Frontierland, based on the escapades of cowboys and pioneers in the American Old West, featured few attractions at the start. Children traveled across the expanses of wilderness in old-fashioned stagecoaches and on pack mules.

Source: Disney



Disney dreamt up Fantasyland, pictured in the 1960s, as a fairy tale town inspired by Sleeping Beauty's castle in the animated movie. It was his favorite land in the park.

Source: Disney



Upon opening, children raced across the drawbridge toward the castle, which was modeled after a real Bavarian estate. The drawbridge has been lowered once since, at the land's rededication in 1983.

Source: Disneyland



The company scouted the country for old, hand-carved horses to be used on a merry-go-round erected in the center of Fantasyland. They were restored in a Disneyland workshop, and inspected by Disney himself.

Source: AP



Visitors took a whirl in oversized teacups on the "Mad Tea Party" ride.

Tomorrowland aimed to serve as a window to the future, inspired by Space Age innovations. It appeared barren on opening day. Disney and the Imagineers couldn't quite figure out what it should look like, and faced other practical roadblocks.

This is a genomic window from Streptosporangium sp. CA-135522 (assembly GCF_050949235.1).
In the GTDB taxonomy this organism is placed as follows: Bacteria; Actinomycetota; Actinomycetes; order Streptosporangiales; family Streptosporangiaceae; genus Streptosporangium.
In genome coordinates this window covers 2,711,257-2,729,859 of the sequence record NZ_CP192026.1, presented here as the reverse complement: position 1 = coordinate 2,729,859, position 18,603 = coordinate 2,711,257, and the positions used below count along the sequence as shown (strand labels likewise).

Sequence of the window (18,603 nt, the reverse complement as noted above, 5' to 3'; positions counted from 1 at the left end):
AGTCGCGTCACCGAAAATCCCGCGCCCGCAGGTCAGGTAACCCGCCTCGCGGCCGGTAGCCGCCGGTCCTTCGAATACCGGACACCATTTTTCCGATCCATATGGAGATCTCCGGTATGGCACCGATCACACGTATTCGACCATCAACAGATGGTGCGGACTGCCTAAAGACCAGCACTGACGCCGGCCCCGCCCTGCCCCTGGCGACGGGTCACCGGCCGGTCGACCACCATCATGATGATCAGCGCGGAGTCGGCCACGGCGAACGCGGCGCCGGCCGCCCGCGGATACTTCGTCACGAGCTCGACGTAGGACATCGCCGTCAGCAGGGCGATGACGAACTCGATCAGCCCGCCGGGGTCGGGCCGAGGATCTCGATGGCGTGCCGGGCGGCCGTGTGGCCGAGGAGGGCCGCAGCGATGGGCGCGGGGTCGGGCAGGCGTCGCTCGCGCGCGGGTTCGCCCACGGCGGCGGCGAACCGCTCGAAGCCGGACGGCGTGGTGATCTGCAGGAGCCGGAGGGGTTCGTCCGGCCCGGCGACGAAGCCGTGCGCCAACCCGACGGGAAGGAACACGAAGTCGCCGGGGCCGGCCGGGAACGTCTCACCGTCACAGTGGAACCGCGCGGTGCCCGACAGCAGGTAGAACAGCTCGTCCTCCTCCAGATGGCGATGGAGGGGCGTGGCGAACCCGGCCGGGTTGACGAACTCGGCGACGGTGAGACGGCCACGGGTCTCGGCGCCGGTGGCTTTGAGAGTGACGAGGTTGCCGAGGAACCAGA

Source: Disney History Institute



Its centerpiece, the TWA Moonliner rocketship, towered over the land.

An old-fashioned river boat allowed guests to take in views of all the sites.

Disneyland welcomed 1 million guests during the first three months of operation.

Source: USA Today



When Disneyland first opened, it charged an entrance fee and an additional fee per ride. Starting in 1956, guests could instead purchase a booklet of tickets for different attractions. The prices pictured are from 1964.

Source: USA Today



As "Uncle Walt" hoped, the park continued to evolve over the years. Starting in the late 1950s, the Dapper Dans of Disneyland, a barbershop quartet, entertained guests along Main Street, U.S.A.

Source: Huffington Post



Tomorrowland filled out with rides like The Peoplemover. Guests boarded small trains that ran on an elevated track, providing panoramic views of the park. The attraction closed in 1967 because Imagineers thought it was too outdated.

Source: Disney



Another ride of by-gone days, the Flying Saucers were called "the bumper cars of the future." Guests sat in a car that hovered using airflow. It couldn't hold many people, and Space Mountain replaced the Tomorrowland ride in 1966.

Source: AOL